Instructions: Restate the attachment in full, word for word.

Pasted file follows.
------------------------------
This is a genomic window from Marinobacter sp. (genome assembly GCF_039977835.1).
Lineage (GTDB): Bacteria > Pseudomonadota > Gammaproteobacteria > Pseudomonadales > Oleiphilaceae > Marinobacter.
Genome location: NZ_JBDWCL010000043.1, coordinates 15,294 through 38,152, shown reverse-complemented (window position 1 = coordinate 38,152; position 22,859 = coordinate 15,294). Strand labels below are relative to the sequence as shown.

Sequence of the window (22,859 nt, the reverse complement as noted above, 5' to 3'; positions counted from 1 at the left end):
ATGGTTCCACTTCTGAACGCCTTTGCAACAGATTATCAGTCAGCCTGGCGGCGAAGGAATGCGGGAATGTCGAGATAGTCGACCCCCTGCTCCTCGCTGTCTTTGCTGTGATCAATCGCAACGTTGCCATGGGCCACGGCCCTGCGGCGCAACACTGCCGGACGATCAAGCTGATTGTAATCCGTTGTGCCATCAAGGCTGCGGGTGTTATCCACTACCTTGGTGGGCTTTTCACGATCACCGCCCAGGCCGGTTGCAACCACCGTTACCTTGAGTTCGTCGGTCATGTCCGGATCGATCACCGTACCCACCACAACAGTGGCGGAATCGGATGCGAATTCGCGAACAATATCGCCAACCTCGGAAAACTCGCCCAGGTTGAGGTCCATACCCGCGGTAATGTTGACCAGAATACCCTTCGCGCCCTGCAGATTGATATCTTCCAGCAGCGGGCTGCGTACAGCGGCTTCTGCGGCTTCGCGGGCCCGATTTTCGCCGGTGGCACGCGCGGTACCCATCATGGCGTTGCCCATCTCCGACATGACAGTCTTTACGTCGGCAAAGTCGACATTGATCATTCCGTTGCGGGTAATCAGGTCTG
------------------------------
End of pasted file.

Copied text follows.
This is a genomic window from Marinobacter sp. (genome assembly GCF_039977835.1).
Lineage (GTDB): Bacteria > Pseudomonadota > Gammaproteobacteria > Pseudomonadales > Oleiphilaceae > Marinobacter.
Genome location: NZ_JBDWCL010000043.1, coordinates 15,294 through 38,152, shown reverse-complemented (window position 1 = coordinate 38,152; position 22,859 = coordinate 15,294). Strand labels below are relative to the sequence as shown.

Sequence of the window (22,859 nt, the reverse complement as noted above, 5' to 3'; positions counted from 1 at the left end):
ATGGTTCCACTTCTGAACGCCTTTGCAACAGATTATCAGTCAGCCTGGCGGCGAAGGAATGCGGGAATGTCGAGATAGTCGACCCCCTGCTCCTCGCTGTCTTTGCTGTGATCAATCGCAACGTTGCCATGGGCCACGGCCCTGCGGCGCAACACTGCCGGACGATCAAGCTGATTGTAATCCGTTGTGCCATCAAGGCTGCGGGTGTTATCCACTACCTTGGTGGGCTTTTCACGATCACCGCCCAGGCCGGTTGCAACCACCGTTACCTTGAGTTCGTCGGTCATGTCCGGATCGATCACCGTACCCACCACAACAGTGGCGGAATCGGATGCGAATTCGCGAACAATATCGCCAACCTCGGAAAACTCGCCCAGGTTGAGGTCCATACCCGCGGTAATGTTGACCAGAATACCCTTCGCGCCCTGCAGATTGATATCTTCCAGCAGCGGGCTGCGTACAGCGGCTTCTGCGGCTTCGCGGGCCCGATTTTCGCCGGTGGCACGCGCGGTACCCATCATGGCGTTGCCCATCTCCGACATGACAGTCTTTACGTCGGCAAAGTCGACATTGATCATTCCGTTGCGGGTAATCAGGTCTG